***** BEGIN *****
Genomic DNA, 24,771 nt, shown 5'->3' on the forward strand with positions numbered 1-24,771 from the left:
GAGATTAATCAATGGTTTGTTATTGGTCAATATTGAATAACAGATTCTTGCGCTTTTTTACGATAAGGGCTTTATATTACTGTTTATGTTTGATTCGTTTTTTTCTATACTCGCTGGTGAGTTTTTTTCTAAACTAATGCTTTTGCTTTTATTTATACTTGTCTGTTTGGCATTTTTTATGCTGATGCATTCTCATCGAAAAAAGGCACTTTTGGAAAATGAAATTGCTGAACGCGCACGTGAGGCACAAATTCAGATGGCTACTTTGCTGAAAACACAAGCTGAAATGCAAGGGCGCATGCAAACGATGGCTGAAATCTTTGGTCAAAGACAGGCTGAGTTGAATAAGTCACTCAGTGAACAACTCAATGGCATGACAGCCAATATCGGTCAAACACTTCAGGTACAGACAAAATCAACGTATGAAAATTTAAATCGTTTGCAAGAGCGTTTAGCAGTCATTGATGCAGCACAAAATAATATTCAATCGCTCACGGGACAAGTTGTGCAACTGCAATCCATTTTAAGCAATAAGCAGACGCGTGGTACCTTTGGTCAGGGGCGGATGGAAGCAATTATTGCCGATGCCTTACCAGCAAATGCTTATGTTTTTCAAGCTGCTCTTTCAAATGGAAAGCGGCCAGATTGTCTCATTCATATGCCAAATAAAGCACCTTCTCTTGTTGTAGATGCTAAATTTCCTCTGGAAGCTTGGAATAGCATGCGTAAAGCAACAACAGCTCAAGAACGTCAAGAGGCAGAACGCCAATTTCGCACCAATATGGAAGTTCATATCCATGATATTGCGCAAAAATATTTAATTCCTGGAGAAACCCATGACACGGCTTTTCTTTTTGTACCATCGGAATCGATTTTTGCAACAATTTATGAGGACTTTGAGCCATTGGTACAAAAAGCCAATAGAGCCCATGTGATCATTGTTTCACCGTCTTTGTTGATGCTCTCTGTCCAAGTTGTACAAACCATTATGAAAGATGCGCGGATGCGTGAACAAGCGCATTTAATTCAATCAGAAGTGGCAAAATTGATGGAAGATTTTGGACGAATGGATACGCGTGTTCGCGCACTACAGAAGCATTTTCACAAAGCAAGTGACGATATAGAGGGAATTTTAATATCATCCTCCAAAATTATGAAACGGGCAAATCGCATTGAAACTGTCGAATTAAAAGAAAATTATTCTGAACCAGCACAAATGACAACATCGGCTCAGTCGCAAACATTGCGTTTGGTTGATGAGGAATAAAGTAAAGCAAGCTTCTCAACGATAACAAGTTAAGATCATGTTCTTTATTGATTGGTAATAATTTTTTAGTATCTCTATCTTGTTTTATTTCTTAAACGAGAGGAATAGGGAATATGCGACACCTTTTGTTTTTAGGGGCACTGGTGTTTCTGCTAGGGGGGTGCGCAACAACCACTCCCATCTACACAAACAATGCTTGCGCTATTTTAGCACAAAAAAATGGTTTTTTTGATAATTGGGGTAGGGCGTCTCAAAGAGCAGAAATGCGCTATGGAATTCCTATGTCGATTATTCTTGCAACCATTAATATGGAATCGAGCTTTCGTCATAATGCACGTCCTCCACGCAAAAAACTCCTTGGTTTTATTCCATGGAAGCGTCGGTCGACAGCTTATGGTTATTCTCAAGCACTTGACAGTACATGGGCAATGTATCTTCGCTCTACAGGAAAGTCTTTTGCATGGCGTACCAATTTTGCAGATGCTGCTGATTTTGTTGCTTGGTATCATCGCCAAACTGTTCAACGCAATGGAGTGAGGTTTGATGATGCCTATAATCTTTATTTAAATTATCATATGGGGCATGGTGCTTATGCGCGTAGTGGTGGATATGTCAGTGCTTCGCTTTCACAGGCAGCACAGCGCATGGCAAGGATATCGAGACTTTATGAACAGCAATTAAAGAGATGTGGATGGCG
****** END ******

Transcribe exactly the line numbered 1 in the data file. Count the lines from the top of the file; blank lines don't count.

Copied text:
Genomic DNA, 24,771 nt, shown 5'->3' on the forward strand with positions numbered 1-24,771 from the left: